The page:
Encyclopedia of Law and Economics

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Mises, Ludwig von

  • Karl-Friedrich IsraelEmail author
Living reference work entry
DOI: https://doi.org/10.1007/978-1-4614-7883-6_513-1

Abstract

Ludwig Heinrich Edler von Mises (September 29, 1881, in Lemberg – October 10, 1973, in New York City) was a classical liberal philosopher, sociologist, and one of the most influential adherents to the Austrian school of economics. He made major contributions to the epistemology of the social sciences and to many areas of general economics, especially the fields of value theory, monetary theory, and business cycle theory. In his habilitation thesis of 1912, The Theory of Money and Credit, he laid down the foundations of what would later become Austrian business cycle theory. The whole body of Misesian economics which is based on praxeology, the rational investigation of human decision making, is comprised in his 1949 Human Action: A Treatise on Economics. Among his disciples were such noteworthy economists as Friedrich August von Hayek (1899–1992) and Murray N. Rothbard (1926–1995).

Keywords

Business Cycle Austrian Economic Business Cycle Theory Austrian Business Cycle Theory Monetary Theory 
These keywords were added by machine and not by the authors. This process is experimental and the keywords may be updated as the learning algorithm improves.

Life, Work, and Influence of Ludwig von Mises

Life, Family, and Personal Background

Ludwig von Mises (Fig. 1), son of Arthur Edler von Mises and Adele Landau, was born in the city of Lemberg, Galicia, in the former Austro-Hungarian Empire (today Lviv, Ukraine) on September 29, 1881. He is the older brother of the famous Harvard mathematician Richard Martin von Mises (1883–1953). His youngest brother Karl died of scarlet fever at the age of 12 in 1903.
Fig. 1

Ludwig von Mises

In 1881 Emperor Franz Joseph granted Ludwig’s great grandfather Meyer Rachmiel Mises a patent of nobility and the right for him and his lawful offspring to bear the honorific title “Edler” (Hülsmann 2007, p. 15). Ludwig then was the first member of his family to be born a nobleman. The whole Mises family was heavily involved in the construction and financing of Galician railways after the 1840s. So it came to pass that Ludwig’s father was a construction engineer for the Czernowitz railway company in Lemberg before moving to Vienna no later than 1891 (Hülsmann 2007, p. 21).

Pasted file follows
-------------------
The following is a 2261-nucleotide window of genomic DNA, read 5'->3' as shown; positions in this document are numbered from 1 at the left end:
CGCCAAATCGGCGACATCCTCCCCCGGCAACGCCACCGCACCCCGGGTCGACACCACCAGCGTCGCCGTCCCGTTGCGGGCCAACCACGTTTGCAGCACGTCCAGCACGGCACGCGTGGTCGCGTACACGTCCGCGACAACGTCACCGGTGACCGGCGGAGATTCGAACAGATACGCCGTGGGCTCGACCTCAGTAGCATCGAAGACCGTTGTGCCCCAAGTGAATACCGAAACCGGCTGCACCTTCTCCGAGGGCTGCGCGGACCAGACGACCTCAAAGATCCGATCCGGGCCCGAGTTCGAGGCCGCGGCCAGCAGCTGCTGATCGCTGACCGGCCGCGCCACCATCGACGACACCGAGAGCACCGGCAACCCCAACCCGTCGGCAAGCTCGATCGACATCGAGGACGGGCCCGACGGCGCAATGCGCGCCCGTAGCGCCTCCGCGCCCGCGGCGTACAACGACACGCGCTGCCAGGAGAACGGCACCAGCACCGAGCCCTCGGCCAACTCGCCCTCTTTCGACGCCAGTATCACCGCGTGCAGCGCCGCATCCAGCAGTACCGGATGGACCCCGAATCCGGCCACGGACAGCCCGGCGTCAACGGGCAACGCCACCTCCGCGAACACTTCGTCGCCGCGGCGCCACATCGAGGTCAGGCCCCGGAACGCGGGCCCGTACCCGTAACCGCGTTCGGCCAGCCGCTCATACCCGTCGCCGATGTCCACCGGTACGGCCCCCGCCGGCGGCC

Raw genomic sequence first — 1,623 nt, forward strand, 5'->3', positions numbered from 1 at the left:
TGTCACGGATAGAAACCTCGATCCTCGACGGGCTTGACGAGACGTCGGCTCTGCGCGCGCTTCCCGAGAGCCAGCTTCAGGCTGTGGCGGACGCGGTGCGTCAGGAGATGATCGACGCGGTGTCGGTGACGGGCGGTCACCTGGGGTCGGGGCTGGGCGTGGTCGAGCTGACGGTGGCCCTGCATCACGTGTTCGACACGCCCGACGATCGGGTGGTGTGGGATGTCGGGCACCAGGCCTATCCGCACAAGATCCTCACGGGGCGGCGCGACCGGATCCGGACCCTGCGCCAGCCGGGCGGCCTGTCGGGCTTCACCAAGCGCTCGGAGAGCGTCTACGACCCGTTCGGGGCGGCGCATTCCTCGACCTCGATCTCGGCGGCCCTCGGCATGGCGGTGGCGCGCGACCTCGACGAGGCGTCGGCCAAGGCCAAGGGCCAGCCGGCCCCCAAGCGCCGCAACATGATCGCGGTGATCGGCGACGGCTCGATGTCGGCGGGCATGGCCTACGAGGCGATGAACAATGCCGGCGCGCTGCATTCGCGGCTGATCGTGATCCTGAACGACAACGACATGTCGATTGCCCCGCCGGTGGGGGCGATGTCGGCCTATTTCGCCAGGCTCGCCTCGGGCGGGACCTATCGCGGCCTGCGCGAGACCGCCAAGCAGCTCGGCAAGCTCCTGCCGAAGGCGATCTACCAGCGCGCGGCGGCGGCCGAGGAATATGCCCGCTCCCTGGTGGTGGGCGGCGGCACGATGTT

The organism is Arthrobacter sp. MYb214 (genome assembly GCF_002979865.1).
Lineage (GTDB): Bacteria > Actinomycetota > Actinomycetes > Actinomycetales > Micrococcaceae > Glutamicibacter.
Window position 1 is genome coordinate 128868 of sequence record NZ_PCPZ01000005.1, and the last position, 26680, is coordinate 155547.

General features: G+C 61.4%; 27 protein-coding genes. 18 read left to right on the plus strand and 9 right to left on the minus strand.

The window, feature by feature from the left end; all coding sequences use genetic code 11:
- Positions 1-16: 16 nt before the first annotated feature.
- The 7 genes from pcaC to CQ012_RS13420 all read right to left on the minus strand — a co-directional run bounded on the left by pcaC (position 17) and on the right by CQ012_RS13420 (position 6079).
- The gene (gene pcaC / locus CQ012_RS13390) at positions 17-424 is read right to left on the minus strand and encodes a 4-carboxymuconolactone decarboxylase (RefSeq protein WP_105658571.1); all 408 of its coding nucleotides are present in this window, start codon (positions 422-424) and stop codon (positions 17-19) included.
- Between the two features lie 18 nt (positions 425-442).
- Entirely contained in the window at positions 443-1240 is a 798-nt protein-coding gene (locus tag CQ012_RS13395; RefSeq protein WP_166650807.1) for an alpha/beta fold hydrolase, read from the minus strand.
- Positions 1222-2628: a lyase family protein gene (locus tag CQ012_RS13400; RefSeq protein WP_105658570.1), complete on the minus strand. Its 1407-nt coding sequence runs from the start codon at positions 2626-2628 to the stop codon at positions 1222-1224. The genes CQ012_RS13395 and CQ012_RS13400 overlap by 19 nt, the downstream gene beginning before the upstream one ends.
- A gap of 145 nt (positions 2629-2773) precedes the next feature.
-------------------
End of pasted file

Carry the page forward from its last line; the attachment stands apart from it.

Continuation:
Ludwig entered the Akademische Gymnasium of Vienna in 1892. There, he was given an education stressing among other things the classical languages, Latin and ancient Greek. Reading Virgil, he found a verse that he chose to be his motto for life: “Tu ne cede malis sed contra audentior ito” (translated: Do not give in to evil, but proceed ever more boldly against it) (Mises 2009, p. 55). Much later he would point out the importance of the classical literature, and in particular of the ancient Greeks, for the emergence of liberal social philosophy in The Anti-Capitalistic Mentality (Mises 1956; Hülsmann 2007, p. 34). After having completed the Gymnasium in May 1900, when his major interests were in politics and history, he enrolled in the Department of Law and Government Science at the University of Vienna.

Initially, Mises studied under the Marxist sociologist and economist Carl Grünberg (1861–1940) who was an adherent of the German historical school. At the age of only 20, Mises published his first scholarly work in one of Grünberg’s books on the peasants’ liberation and agrarian reforms in the Bukovina (Hülsmann 2007, p. 68). He graduated with the first Staatsexamen in 1902 in history of law from the University of Vienna. In 1906, after completion of the military service, he passed the second and third Staatsexamina in law and government science. Thereafter, he was awarded a doctorate degree, doctor juris utriusque, from the same university by passing his juridical, political science, and general law exams.